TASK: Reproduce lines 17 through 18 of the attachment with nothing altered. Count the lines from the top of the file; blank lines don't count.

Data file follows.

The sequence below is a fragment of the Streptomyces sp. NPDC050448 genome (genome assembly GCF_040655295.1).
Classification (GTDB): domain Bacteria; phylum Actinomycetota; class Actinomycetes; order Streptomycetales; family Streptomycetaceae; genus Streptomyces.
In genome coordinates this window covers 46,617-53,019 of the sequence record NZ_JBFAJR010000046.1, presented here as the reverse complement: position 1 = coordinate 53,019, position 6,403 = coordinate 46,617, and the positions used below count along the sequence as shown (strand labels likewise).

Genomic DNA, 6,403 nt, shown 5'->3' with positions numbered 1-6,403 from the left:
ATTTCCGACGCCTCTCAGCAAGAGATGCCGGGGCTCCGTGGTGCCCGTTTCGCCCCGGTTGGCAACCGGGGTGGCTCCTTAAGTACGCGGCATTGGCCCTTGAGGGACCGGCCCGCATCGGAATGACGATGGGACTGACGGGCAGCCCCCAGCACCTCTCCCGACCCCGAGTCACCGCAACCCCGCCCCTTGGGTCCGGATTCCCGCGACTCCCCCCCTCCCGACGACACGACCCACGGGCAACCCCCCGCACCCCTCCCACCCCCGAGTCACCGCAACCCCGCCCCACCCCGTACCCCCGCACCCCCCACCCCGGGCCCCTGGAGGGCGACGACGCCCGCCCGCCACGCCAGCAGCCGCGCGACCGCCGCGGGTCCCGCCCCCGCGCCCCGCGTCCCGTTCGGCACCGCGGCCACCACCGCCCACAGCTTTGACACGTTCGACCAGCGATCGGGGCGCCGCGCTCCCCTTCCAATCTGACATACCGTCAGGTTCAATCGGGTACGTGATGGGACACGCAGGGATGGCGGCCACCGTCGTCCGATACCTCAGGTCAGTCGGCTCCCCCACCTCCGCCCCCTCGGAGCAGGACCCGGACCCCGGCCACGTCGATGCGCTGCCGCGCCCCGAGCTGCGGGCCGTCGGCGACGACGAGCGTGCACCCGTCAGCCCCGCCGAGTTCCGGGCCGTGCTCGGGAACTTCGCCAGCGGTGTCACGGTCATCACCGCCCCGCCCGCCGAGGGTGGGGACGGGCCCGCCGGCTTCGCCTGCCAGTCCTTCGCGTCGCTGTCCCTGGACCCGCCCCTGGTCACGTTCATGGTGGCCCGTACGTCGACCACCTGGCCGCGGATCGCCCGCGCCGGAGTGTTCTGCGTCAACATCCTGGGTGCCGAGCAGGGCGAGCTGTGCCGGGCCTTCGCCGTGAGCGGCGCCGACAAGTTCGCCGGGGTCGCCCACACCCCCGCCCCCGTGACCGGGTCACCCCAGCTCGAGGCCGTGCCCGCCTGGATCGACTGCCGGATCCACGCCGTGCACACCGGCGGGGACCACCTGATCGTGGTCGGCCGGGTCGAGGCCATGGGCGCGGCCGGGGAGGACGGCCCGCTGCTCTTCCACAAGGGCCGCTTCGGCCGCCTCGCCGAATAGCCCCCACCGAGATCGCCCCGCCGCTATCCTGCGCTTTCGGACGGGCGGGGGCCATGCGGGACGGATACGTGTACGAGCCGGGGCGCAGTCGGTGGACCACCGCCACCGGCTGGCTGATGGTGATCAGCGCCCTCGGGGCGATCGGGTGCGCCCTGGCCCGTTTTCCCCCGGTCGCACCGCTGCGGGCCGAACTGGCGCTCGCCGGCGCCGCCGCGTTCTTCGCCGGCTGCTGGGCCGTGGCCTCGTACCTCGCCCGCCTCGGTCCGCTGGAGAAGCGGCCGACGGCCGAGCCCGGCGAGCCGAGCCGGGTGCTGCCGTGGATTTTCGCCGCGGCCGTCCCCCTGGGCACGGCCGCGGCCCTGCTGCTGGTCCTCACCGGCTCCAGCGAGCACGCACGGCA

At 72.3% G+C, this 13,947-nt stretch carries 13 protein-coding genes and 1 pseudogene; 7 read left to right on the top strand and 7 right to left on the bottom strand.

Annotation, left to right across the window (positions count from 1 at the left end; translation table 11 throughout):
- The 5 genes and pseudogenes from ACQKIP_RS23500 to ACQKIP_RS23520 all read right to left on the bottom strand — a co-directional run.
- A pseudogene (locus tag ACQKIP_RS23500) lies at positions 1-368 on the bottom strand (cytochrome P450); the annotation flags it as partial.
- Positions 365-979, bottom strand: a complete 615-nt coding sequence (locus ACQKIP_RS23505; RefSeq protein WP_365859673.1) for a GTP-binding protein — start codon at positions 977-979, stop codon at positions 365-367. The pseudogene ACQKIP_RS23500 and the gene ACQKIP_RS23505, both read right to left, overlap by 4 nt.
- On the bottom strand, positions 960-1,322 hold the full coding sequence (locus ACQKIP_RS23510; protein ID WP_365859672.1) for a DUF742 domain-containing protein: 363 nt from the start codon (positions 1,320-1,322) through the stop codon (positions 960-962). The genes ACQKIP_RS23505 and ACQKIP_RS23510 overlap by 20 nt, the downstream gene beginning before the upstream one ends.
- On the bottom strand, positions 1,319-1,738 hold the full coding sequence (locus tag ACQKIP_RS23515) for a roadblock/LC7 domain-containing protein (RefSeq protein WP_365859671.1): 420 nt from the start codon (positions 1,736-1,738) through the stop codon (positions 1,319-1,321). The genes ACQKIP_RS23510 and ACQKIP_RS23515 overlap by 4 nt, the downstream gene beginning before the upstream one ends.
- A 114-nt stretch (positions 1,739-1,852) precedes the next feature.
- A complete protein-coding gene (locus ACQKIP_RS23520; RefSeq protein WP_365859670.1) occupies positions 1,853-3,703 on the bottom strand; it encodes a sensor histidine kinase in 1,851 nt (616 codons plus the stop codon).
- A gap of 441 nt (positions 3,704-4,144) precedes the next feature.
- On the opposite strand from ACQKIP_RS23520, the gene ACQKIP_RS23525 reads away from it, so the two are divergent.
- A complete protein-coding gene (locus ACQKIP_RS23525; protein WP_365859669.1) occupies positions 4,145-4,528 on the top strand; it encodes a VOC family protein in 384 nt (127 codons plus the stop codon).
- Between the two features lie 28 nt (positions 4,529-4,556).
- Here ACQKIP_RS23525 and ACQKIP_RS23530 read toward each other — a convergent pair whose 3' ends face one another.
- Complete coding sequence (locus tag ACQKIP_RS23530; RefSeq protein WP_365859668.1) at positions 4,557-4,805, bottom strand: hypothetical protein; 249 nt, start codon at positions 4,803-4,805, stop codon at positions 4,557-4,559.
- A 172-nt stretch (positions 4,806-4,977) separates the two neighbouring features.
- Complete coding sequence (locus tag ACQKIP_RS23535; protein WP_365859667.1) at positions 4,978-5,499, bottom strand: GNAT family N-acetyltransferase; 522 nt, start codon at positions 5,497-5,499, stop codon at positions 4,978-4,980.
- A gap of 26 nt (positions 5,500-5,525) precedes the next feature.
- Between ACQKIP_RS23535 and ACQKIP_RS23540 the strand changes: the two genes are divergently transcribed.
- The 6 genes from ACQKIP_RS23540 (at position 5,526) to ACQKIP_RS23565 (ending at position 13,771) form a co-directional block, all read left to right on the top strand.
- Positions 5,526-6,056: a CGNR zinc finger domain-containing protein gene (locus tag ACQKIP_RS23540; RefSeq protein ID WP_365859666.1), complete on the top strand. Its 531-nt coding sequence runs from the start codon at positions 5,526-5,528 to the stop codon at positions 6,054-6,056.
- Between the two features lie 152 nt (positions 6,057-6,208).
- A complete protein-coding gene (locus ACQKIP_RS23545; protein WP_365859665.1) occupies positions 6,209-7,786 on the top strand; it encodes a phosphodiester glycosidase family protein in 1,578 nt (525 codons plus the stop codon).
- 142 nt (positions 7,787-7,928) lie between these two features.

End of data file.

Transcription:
- A complete protein-coding gene (locus ACQKIP_RS23525; protein WP_365859669.1) occupies positions 4,145-4,528 on the top strand; it encodes a VOC family protein in 384 nt (127 codons plus the stop codon).
- Between the two features lie 28 nt (positions 4,529-4,556).